There have been two subtle but significant developments in our society in recent years in our response to people and ideas. The first is a growing inability to distinguish between ideas and the people who espouse them. Rather, debates about the merits of a particular position in public discussion quickly moves to discussions of the persons who espouse those positions. One potential reason is the growing confusion, aided by public education, about objective facts. If there are no objective truths, then ideas are not truly distinct from persons but are instead vitally connected to the person or community that holds to a position—that is what subjective truths are.
The second development concerns how we react to ideas/persons. Some ideas/persons are viewed as valuable and praiseworthy. We want to celebrate these ideas/persons, setting them forth as models for others to embrace. Other ideas/persons are recognized as being different from a position we might hold but are still seen as good positions. We may not celebrate or promote them, but we can certainly affirm the person/idea. It’s not for you, but it’s still good. But what if we encounter a bad idea/person? Our response in these situations is to reject them. We point out that there is no place in a modern society—in this day and age—for people/ideas like that. We shake our heads in disdain. “How could someone still think that?” “Shocked that this could still happen today.” We don’t want to allow these wrong ideas/people in society. This new development means that if you hold a position deemed wrong by society, people now work to exclude you from society.
Perhaps you might notice that a reaction that has historically marked Western society is missing from the previous paragraph: tolerance. People still talk about tolerance, but their understanding of tolerance is indistinguishable from the response of affirmation mentioned earlier. Today, tolerance means to accept or approve different opinions.
Historically, though, tolerance included disapproving something. In fact, the very term implied that something was disagreeable or abhorrent. (E.g., if I invited you to an opera and you replied “I guess I could tolerate it,” I wouldn’t conclude that you would enjoy it.) If you didn’t think an idea was wrong you couldn’t tolerate it. Tolerance meant you disagreed—even strongly—with something but you would not use coercion to suppress the idea or the person who held the idea. Though you may find the idea completely foolish, you think a healthy society must not stamp out all ideas you believe to be wrong. As the saying often (improperly) attributed to Voltaire goes: “I disapprove of what you say, but I will defend to the death your right to say it.”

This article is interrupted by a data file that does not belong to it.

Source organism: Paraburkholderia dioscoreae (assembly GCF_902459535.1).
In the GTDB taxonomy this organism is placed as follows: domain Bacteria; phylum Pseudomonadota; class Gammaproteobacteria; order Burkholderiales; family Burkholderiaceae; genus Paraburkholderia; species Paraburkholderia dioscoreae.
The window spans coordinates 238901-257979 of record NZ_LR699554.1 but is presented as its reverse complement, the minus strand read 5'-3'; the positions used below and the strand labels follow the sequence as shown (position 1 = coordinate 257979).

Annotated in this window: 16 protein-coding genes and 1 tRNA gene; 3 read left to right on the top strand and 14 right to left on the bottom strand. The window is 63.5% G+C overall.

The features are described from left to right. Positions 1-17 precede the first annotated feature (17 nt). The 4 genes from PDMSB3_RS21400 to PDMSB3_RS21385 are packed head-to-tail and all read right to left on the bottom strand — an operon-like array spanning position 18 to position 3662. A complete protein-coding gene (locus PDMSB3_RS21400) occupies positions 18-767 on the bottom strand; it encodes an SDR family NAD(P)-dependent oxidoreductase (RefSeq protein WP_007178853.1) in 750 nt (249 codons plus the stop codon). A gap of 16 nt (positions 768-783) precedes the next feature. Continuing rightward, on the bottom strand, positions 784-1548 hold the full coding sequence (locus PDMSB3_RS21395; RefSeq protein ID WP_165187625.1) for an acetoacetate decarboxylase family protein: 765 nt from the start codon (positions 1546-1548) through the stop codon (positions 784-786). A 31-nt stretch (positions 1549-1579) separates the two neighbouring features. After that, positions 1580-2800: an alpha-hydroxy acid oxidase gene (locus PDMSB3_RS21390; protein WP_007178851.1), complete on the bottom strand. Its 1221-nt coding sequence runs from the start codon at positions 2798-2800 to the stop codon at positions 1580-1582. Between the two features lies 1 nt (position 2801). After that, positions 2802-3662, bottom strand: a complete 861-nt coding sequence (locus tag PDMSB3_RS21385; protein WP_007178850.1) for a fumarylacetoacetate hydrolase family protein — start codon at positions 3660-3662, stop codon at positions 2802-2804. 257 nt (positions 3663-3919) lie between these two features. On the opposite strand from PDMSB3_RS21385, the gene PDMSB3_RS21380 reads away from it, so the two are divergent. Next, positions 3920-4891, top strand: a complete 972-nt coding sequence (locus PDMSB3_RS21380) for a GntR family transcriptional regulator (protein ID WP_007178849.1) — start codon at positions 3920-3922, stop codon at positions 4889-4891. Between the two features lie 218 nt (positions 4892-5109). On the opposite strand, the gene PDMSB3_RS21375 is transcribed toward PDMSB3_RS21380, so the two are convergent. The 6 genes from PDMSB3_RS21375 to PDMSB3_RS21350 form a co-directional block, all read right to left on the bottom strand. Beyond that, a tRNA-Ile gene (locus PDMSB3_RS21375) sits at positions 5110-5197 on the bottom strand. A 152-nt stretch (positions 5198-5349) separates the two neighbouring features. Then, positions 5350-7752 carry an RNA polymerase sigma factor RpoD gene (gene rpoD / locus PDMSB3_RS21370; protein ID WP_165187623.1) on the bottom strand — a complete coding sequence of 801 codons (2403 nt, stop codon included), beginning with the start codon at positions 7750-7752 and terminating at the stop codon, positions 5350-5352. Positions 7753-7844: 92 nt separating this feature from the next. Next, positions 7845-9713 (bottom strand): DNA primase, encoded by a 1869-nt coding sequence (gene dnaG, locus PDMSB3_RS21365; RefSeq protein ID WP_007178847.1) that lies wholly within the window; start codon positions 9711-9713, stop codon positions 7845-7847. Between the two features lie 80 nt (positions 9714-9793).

But today we no longer seem to have the option to agree to disagree—we either have to agree or reject. People can’t be wrong, unless they are so wrong they must be rejected. What are some of the negative consequences of this approach?
No Basis for Evaluating Ideas. Even under the historic understanding of tolerance there were limitations to what might be tolerated. Some ideas should be rejected, or at least never promoted or acted upon (e.g., genocide). But how do we decide which ideas should be rejected? Since our society largely rejects objective truth, what is the standard for determining whether an idea is acceptable or not? Currently, it seems that popular opinion has become the standard. Once an idea is no longer held by the majority, it should no longer be allowed in society (and woe to those who do not change their stance quickly enough!)
Another potential candidate for evaluation seems to be people’s feelings. Positions are considered wrong if they offend someone. It doesn’t matter whether or not something is true (because how could anything be true), it only matters whether or not it bothers someone (except, of course, WASPs. Since they already enjoy the privilege of a favored status it is no problem to offend them).